We keep our mobile numbers private, so handed over a landline number instead, which proved a mistake this time. We were out for only 30 minutes the next day, but that's when Leaseweb called, and it wasn't until the following morning that we could finally take the call and authenticate the account. You're less likely to have these problems if you're providing a mobile number, or calling from a business where there's always someone around, but it's still a more inconvenient signup process than you'll normally get elsewhere.

Was it worth the wait? Well, yes. The Leaseweb console made a positive impression right away with its well-designed opening screen. A world map highlights your traffic, a top 10 of countries tells you where your visitors are coming from, there's live stats on bandwidth use and cache hits, and a zoomable chart of monthly traffic.

Creating your first CDN zone is a two-step process. It starts by specifying your origin. This can be a normal 'Simple' server over HTTP or HTTPS, or an S3 (or compatible) object storage account.

Setting up a regular server can be as simple as providing its URL, but you can also set the CDN cache timeout, add custom origin HTTP headers, and optionally set a username and password to enable basic HTTP authentication.

The second step is to set up a pull zone (the CDN grabs content from the origin) or push zone (you upload content to the CDN first). We opted for a pull zone, and were presented with five options: 'Site Acceleration' (set up your domain on the CDN), 'Small Files' (sites with small graphics, scripts, CSS), 'Large Files' (sites with archives, downloads, more), 'Video on Demand' and 'Live Streaming'. Select whatever best represents your website and needs, then Leaseweb optimizes its settings accordingly, which is much easier than having to figure them out for yourself.

Of course there are also plenty of tweaks available for anyone who wants to take low-level control of the service. Some are familiar: set GZip compression, block selected countries, ignore or cache cookies, redirect HTTP traffic to HTTPS, decide how to handle URLs with query strings. Others are more unusual and interesting. You can set the cache-control header, choose how long to cache 404 responses (if at all), add or remove specified HTTP headers, ignore or cache Vary headers, and more. There's way more control than you'll get with many other services.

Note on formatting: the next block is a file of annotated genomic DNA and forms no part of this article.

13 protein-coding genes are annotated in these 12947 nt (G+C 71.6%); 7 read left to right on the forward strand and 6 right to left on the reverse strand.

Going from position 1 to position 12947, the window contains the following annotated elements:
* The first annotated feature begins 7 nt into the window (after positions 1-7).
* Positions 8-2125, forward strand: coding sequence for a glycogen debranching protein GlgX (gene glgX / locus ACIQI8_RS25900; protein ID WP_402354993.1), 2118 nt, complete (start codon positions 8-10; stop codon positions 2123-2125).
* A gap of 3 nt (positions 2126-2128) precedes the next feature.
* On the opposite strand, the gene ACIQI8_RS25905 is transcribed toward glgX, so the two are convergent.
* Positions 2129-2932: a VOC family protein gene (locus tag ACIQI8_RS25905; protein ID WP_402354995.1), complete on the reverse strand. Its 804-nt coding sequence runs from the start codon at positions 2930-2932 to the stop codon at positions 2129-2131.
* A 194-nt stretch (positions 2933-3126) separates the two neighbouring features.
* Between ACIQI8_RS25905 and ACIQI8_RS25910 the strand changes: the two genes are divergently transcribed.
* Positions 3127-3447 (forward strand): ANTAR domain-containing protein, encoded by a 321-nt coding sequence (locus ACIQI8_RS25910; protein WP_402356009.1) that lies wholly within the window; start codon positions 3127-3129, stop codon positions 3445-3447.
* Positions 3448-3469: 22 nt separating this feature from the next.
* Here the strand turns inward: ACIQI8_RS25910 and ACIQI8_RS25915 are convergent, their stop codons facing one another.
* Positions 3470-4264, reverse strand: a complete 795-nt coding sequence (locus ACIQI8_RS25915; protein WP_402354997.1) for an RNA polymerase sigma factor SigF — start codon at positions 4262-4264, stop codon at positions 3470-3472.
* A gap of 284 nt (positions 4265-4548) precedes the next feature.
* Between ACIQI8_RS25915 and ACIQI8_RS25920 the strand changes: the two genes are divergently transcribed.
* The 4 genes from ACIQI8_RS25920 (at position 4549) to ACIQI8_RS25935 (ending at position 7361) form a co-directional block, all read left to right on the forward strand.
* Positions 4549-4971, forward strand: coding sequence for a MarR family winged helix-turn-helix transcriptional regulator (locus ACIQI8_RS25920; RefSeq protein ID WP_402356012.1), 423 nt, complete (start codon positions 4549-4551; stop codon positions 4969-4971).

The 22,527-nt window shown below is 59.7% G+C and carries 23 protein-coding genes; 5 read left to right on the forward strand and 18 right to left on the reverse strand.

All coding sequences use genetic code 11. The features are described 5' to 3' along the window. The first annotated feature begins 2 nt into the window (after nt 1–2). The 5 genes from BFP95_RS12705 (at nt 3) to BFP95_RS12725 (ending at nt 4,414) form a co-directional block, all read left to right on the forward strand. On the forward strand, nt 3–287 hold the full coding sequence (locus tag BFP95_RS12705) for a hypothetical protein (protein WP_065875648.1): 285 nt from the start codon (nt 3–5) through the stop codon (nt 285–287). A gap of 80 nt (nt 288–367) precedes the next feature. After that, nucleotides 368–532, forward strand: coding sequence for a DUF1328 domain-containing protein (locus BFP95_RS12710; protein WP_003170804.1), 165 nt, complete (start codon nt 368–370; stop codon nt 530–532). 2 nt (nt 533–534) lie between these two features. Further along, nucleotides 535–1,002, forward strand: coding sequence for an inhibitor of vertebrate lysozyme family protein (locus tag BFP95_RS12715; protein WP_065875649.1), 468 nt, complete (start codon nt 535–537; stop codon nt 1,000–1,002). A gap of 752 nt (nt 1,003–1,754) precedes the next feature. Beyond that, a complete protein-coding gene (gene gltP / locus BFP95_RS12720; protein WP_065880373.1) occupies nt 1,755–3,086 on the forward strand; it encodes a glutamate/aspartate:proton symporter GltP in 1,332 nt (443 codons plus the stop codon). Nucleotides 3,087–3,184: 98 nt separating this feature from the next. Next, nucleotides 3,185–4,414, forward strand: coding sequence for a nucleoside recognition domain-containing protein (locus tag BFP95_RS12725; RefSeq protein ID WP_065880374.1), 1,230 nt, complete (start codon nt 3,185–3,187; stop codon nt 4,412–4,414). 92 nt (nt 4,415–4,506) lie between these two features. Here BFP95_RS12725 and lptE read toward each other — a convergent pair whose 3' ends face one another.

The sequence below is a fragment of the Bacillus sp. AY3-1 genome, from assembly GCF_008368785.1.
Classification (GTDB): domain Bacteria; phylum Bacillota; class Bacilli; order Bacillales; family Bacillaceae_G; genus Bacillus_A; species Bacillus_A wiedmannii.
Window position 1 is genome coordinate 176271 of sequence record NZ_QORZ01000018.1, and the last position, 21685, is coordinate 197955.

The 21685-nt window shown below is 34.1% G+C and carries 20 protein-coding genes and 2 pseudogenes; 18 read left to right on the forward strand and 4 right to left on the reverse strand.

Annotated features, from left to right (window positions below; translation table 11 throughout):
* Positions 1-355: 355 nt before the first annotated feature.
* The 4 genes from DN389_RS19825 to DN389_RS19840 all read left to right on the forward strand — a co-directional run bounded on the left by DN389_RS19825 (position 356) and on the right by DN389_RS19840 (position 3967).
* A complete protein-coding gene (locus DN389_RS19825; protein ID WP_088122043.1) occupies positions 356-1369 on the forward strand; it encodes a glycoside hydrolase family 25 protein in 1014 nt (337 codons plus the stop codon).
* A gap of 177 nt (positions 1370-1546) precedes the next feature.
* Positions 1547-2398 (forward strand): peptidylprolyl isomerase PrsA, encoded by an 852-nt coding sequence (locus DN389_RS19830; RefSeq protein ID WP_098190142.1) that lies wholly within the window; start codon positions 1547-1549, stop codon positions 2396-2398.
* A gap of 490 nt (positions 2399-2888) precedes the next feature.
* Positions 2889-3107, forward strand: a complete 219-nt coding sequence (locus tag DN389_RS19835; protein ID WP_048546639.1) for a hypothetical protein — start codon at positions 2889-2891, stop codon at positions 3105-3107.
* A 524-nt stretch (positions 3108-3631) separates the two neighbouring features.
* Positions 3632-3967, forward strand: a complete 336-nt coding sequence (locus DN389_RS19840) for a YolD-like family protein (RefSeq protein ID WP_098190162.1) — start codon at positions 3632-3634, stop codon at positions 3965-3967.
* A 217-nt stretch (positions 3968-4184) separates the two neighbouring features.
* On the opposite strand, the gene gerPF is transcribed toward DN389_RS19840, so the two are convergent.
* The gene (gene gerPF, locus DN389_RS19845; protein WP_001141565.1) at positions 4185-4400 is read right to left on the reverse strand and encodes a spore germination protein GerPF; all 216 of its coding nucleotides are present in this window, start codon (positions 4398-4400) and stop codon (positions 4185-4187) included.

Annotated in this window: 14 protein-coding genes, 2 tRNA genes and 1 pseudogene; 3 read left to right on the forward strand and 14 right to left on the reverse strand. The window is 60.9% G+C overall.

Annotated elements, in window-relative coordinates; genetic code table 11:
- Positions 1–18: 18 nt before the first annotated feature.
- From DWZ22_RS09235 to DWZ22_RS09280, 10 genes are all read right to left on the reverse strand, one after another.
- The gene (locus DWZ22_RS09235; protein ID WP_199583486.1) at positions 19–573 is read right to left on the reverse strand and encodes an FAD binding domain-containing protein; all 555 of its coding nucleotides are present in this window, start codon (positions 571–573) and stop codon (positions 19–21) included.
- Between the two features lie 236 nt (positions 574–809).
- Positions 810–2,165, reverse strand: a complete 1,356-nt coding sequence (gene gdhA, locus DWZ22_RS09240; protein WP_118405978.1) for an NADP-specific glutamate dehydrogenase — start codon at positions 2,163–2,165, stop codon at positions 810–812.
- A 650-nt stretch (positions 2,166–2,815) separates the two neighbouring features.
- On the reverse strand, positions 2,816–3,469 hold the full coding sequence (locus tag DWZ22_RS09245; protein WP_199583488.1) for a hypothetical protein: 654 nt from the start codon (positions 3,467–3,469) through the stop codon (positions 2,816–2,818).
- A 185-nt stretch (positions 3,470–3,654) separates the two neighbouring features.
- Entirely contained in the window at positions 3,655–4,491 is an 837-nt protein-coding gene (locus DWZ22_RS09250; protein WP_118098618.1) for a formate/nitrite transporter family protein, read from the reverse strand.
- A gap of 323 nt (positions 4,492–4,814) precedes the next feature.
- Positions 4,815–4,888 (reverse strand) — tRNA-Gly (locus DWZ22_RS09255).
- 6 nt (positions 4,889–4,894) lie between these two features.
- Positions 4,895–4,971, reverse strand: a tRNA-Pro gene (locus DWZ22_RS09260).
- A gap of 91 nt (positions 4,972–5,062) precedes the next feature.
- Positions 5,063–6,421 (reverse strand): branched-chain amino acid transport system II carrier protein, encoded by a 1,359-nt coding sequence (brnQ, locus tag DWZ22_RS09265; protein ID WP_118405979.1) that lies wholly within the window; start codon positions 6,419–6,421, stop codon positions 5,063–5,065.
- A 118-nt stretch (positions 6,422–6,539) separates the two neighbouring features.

A standard Purge option removes all or specified content from the cache. The website promises 'instant purge', but the control panel is more vague, just saying that requests will be processed 'as fast as possible' and that 'delays up to 15 minutes may occur'.

A Statistics menu extends the front page figures with even more graphs and charts. There are sections covering traffic (Bandwidth, 95th Percentile, Traffic Volume, Geographic Distribution, Hits), visitors (Unique, Operating Systems, Browsers), the top 20 files and file types, cache performance and HTTP status codes.

A CDN manual is on hand for emergencies. It's adequate and covers the basics, but that's about it. Fortunately there's 24/7 support available via email, with telephone support available in the US, Germany and the Netherlands.


Understanding how a CDN performs is extremely difficult as there are so many possible metrics. You could measure video streaming, large downloads or WordPress acceleration and get different results each time, even before you factor in the location of your visitors.

One simple option is to compare CDN response times at CDNPerf. It's just a single figure and you shouldn't treat it as a definitive verdict, but you can get a basic idea of what a service can do.

At the time of this review Leaseweb ranked 20th out of 24 for worldwide response times. Other big names weren't far away – Bitgravity was 18th, Highwinds 19th – but this is still a little disappointing.

The worldwide figure is an average, and sometimes services rate significantly higher in particular continents or countries. Leaseweb’s continent rankings were relatively consistent at 18th to 22nd, but it does do far better in some countries. The service is equal first in its Netherlands home, for instance, and it scores well in a few other countries.

Leaseweb’s speeds don't look great on this simple metric, then, but it's not the only measure of a CDN. If you'll use Leaseweb’s more advanced features, the service may still be worth a look.

Final verdict

Leaseweb is a professional CDN stuffed with features and it’s endlessly tweakable via an excellent web console. The high price and poor response times make it difficult to recommend, but if you need this level of functionality we'd suggest you try it anyway.